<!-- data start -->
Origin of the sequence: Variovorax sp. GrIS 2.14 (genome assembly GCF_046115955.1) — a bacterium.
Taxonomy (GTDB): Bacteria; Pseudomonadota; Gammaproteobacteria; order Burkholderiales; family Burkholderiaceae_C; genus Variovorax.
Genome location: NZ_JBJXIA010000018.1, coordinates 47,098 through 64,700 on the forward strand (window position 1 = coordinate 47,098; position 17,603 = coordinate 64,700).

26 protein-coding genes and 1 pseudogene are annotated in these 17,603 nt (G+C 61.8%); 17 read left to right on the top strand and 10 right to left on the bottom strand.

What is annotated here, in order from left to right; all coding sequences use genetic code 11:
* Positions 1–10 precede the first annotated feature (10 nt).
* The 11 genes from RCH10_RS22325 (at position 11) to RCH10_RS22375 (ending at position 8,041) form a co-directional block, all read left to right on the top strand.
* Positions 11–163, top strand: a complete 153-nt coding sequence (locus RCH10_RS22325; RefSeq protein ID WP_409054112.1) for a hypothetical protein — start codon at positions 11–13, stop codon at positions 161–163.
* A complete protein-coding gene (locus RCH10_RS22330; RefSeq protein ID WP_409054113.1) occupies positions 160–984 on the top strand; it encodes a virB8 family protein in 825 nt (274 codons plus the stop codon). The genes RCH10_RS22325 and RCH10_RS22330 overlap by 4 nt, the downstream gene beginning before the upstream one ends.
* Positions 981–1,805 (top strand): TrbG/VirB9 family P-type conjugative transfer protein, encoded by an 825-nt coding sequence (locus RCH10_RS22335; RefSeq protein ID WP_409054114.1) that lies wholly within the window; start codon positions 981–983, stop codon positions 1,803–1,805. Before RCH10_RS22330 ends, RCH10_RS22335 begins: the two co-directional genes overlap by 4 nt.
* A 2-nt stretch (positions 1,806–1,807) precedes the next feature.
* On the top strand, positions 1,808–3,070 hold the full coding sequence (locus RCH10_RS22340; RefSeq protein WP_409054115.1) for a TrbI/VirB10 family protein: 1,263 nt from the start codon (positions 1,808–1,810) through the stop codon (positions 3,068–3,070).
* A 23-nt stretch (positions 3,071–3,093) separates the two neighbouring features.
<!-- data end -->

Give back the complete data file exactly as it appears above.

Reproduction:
Origin of the sequence: Variovorax sp. GrIS 2.14 (genome assembly GCF_046115955.1) — a bacterium.
Taxonomy (GTDB): Bacteria; Pseudomonadota; Gammaproteobacteria; order Burkholderiales; family Burkholderiaceae_C; genus Variovorax.
Genome location: NZ_JBJXIA010000018.1, coordinates 47,098 through 64,700 on the forward strand (window position 1 = coordinate 47,098; position 17,603 = coordinate 64,700).

26 protein-coding genes and 1 pseudogene are annotated in these 17,603 nt (G+C 61.8%); 17 read left to right on the top strand and 10 right to left on the bottom strand.

What is annotated here, in order from left to right; all coding sequences use genetic code 11:
* Positions 1–10 precede the first annotated feature (10 nt).
* The 11 genes from RCH10_RS22325 (at position 11) to RCH10_RS22375 (ending at position 8,041) form a co-directional block, all read left to right on the top strand.
* Positions 11–163, top strand: a complete 153-nt coding sequence (locus RCH10_RS22325; RefSeq protein ID WP_409054112.1) for a hypothetical protein — start codon at positions 11–13, stop codon at positions 161–163.
* A complete protein-coding gene (locus RCH10_RS22330; RefSeq protein ID WP_409054113.1) occupies positions 160–984 on the top strand; it encodes a virB8 family protein in 825 nt (274 codons plus the stop codon). The genes RCH10_RS22325 and RCH10_RS22330 overlap by 4 nt, the downstream gene beginning before the upstream one ends.
* Positions 981–1,805 (top strand): TrbG/VirB9 family P-type conjugative transfer protein, encoded by an 825-nt coding sequence (locus RCH10_RS22335; RefSeq protein ID WP_409054114.1) that lies wholly within the window; start codon positions 981–983, stop codon positions 1,803–1,805. Before RCH10_RS22330 ends, RCH10_RS22335 begins: the two co-directional genes overlap by 4 nt.
* A 2-nt stretch (positions 1,806–1,807) precedes the next feature.
* On the top strand, positions 1,808–3,070 hold the full coding sequence (locus RCH10_RS22340; RefSeq protein WP_409054115.1) for a TrbI/VirB10 family protein: 1,263 nt from the start codon (positions 1,808–1,810) through the stop codon (positions 3,068–3,070).
* A 23-nt stretch (positions 3,071–3,093) separates the two neighbouring features.